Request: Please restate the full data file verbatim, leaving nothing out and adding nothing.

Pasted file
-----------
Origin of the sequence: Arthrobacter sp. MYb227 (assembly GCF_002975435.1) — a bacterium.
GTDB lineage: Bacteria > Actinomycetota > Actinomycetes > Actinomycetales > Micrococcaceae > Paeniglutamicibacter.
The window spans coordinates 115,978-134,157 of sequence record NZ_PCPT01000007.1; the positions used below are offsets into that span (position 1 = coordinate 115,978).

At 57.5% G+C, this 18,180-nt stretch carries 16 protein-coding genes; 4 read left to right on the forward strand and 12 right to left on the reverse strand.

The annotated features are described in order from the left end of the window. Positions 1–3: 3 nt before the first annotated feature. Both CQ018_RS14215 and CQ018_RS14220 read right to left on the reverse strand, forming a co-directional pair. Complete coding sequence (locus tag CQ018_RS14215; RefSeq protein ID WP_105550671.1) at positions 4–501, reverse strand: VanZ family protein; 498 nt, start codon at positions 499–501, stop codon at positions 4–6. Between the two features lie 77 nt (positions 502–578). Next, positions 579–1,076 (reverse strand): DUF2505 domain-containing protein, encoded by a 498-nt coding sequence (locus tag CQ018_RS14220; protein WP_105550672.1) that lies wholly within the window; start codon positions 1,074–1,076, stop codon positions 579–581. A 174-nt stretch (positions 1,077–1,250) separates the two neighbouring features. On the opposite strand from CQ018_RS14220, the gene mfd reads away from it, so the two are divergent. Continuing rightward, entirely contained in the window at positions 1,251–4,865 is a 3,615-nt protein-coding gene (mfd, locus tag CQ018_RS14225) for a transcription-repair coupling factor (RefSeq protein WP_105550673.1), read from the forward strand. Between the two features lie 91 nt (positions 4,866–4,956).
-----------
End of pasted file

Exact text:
Origin of the sequence: Arthrobacter sp. MYb227 (assembly GCF_002975435.1) — a bacterium.
GTDB lineage: Bacteria > Actinomycetota > Actinomycetes > Actinomycetales > Micrococcaceae > Paeniglutamicibacter.
The window spans coordinates 115,978-134,157 of sequence record NZ_PCPT01000007.1; the positions used below are offsets into that span (position 1 = coordinate 115,978).

At 57.5% G+C, this 18,180-nt stretch carries 16 protein-coding genes; 4 read left to right on the forward strand and 12 right to left on the reverse strand.

The annotated features are described in order from the left end of the window. Positions 1–3: 3 nt before the first annotated feature. Both CQ018_RS14215 and CQ018_RS14220 read right to left on the reverse strand, forming a co-directional pair. Complete coding sequence (locus tag CQ018_RS14215; RefSeq protein ID WP_105550671.1) at positions 4–501, reverse strand: VanZ family protein; 498 nt, start codon at positions 499–501, stop codon at positions 4–6. Between the two features lie 77 nt (positions 502–578). Next, positions 579–1,076 (reverse strand): DUF2505 domain-containing protein, encoded by a 498-nt coding sequence (locus tag CQ018_RS14220; protein WP_105550672.1) that lies wholly within the window; start codon positions 1,074–1,076, stop codon positions 579–581. A 174-nt stretch (positions 1,077–1,250) separates the two neighbouring features. On the opposite strand from CQ018_RS14220, the gene mfd reads away from it, so the two are divergent. Continuing rightward, entirely contained in the window at positions 1,251–4,865 is a 3,615-nt protein-coding gene (mfd, locus tag CQ018_RS14225) for a transcription-repair coupling factor (RefSeq protein WP_105550673.1), read from the forward strand. Between the two features lie 91 nt (positions 4,866–4,956).